|                        |              |
              |                        |              |
                          |    CA      |

3.1. Use Case 1 - Payment

Payment technology (Especially mobile payments) is growing rapidly.

The TEE-based identity authentication application has a strong need for using OTrP. The types of TA involved mainly include the following two kinds:

3.2. Use Case 2 - IoT

In the field of Internet of Things, the purpose of TA is to use TEE to perform the functions of storing and managing sensitive data (eg, encryption keys) and performing sensitive operations (eg, authentication or encryption) in a secure environment in devices

In the smart home industry, a lot of security equipment are used TEE program to protect users of sensitive data, such as smart door locks. Some smart door locks even use biometrics, which makes this application in smart home very similar to the payment industry. Similarly, security products also need a secure and trusted remote update protocol to update the TA program in the device.

In the automotive (and bike) sharing industry, smart door locks use TEE technology to protect users' identity information. Operators who share automotive products need to remotely update trusted applications in smart locks.

Some high-value consumer electronics devices also have the need to use TEE and complete TA remote updates. For example, UAV (Unmanned Aerial Vehicle) devices use TEE to store sensitive operational instructions to prevent hackers from controlling the UAV's takeoff or landing by tampering with GPS location information. The manufacturer of the UAV needs to consider the easy management of the safety instructions in the UAV. For example, when the geographical location information of the prohibited flight area is changed, the equipment manufacturer should be able to update all the corresponding information stored in the device .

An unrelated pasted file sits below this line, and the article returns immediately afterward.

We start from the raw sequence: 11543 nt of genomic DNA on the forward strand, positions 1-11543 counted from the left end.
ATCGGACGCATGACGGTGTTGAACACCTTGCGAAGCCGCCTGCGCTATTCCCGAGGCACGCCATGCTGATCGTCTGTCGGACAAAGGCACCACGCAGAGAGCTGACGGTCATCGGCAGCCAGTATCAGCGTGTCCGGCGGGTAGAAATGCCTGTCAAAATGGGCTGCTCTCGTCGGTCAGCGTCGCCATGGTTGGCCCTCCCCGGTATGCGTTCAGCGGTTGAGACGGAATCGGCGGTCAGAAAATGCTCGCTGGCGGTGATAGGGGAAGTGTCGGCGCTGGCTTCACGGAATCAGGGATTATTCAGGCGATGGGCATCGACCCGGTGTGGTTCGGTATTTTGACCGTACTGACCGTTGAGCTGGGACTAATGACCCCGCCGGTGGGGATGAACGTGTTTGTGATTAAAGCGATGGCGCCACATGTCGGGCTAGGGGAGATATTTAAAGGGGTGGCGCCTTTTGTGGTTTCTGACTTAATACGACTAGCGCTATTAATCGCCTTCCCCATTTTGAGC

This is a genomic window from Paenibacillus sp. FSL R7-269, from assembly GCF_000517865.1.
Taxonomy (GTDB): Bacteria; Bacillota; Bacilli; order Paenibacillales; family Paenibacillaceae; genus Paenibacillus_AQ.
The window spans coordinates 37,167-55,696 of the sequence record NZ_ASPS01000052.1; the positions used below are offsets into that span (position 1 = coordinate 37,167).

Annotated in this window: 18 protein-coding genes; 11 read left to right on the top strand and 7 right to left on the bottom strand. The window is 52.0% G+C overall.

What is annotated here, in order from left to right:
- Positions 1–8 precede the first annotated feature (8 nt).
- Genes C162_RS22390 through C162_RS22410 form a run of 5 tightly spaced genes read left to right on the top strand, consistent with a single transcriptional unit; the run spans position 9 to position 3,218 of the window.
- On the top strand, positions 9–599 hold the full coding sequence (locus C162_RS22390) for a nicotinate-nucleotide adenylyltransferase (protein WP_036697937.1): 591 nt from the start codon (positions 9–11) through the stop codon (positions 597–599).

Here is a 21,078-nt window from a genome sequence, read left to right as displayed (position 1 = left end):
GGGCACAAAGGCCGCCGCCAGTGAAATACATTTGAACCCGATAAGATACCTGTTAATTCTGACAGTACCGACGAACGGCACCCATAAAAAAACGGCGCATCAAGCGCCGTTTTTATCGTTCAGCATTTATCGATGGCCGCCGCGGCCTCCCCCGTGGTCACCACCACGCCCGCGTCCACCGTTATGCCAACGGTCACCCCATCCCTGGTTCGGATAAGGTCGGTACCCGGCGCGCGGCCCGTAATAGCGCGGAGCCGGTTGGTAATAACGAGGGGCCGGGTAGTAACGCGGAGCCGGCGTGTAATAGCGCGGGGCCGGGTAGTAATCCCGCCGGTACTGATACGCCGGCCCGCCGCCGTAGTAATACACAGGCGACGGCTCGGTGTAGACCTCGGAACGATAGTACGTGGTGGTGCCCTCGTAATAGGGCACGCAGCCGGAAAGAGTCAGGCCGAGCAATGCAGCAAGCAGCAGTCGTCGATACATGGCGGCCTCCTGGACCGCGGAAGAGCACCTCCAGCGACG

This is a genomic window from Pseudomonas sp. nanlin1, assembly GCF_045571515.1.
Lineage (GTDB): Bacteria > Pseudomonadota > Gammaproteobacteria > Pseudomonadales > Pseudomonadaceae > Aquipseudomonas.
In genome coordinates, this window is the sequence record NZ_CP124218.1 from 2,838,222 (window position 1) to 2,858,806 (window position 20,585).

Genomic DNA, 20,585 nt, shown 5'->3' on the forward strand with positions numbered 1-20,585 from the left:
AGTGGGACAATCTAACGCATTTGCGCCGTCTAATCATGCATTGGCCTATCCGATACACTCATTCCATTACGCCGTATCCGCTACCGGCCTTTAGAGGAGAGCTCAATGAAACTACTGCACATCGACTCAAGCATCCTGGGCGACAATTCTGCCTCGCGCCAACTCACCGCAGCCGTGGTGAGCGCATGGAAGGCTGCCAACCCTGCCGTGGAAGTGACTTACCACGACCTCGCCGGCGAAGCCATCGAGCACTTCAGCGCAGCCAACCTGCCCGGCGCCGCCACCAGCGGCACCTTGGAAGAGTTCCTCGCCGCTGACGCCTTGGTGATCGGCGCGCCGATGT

4. Use Case and Functional Requirements related to deployment scenario

4.1. Use Case 1 - Resource-constrained scenario

As mentioned earlier, in the shared automotive industry, smart door locks have the requirement to use OTrP. In this scenario, the update of TA in the smart door locks is facing with the problem of communication bandwidth limitation. Software and firmware updates often comprise quite a large amount of data. Therefore, it may overload the LPWAN which is typically used to transfer only small amounts of data. Binary encoding solution will be a better choice in the scenario of Low-power and Lossy Networks (LLNs), Low Power Personal Area Network (LPPAN)and Low Power Wide Area Network (LPWAN).

4.2. Use Case 2 - TA and SD management owned by OEM and SP

There are three configurations to manage TA and SD in TEE:

The first kind of configuration can give OEM greater management authority. It could be very convenient for the management of SD and TA.

The second configuration can give OEM a certain degree of control, TA can be easily issued to SD by SP. But at the same time, how to protect the security of TAM platform and TEE terminal should be considered.

The third configuration can reduce the security risk caused by the insecure TA program but it will also increase the complexity of deployment and maintenance.

4.3. Use Case 3 - Batch mode

Batch mode operation could be more efficient in some deployment scenario. For example, some OEM may want to provision TA into many devices they know with the same device key (for privacy and batch validation purpose). A TAM may issue one OTrP message to create SD and install the TA and send to many devices without requiring each device to submit their own device attestation. The batch support will reduce the load on the service side (TAM).

5. IANA Considerations

This memo includes no request to IANA.

6. Security Considerations


7. References

7.1. Normative References

[RFC2119] Bradner, S., "Key words for use in RFCs to Indicate Requirement Levels", BCP 14, RFC 2119, DOI 10.17487/RFC2119, March 1997.
[RFC7515] Jones, M., Bradley, J. and N. Sakimura, "JSON Web Signature (JWS)", RFC 7515, DOI 10.17487/RFC7515, May 2015.
[RFC7516] Jones, M. and J. Hildebrand, "JSON Web Encryption (JWE)", RFC 7516, DOI 10.17487/RFC7516, May 2015.
[RFC7517] Jones, M., "JSON Web Key (JWK)", RFC 7517, DOI 10.17487/RFC7517, May 2015.
[RFC7518] Jones, M., "JSON Web Algorithms (JWA)", RFC 7518, DOI 10.17487/RFC7518, May 2015.

7.2. Informative References

, "
[draft-pei-opentrustprotocol]The Open Trust Protocol (OTrP)", January 2017.
[GPTEE] Global Platform, Global Platform, GlobalPlatform Device Technology: TEE System Architecture, v1.0", 2013.

Authors' Addresses

Dapeng Liu Alibaba Group Beijing, Beijing Phone: +86-1391788933 EMail:
Mingliang Pei Symantec Mountain View, CA, USA EMail:
Hannes Tschofenig ARM Ltd. 110 Fulbourn Rd Cambridge, CB1 9NJ, Great Britain EMail:
Qiang Fang Alibaba Group Beijing, Beijing Phone: +86-15210569677 EMail: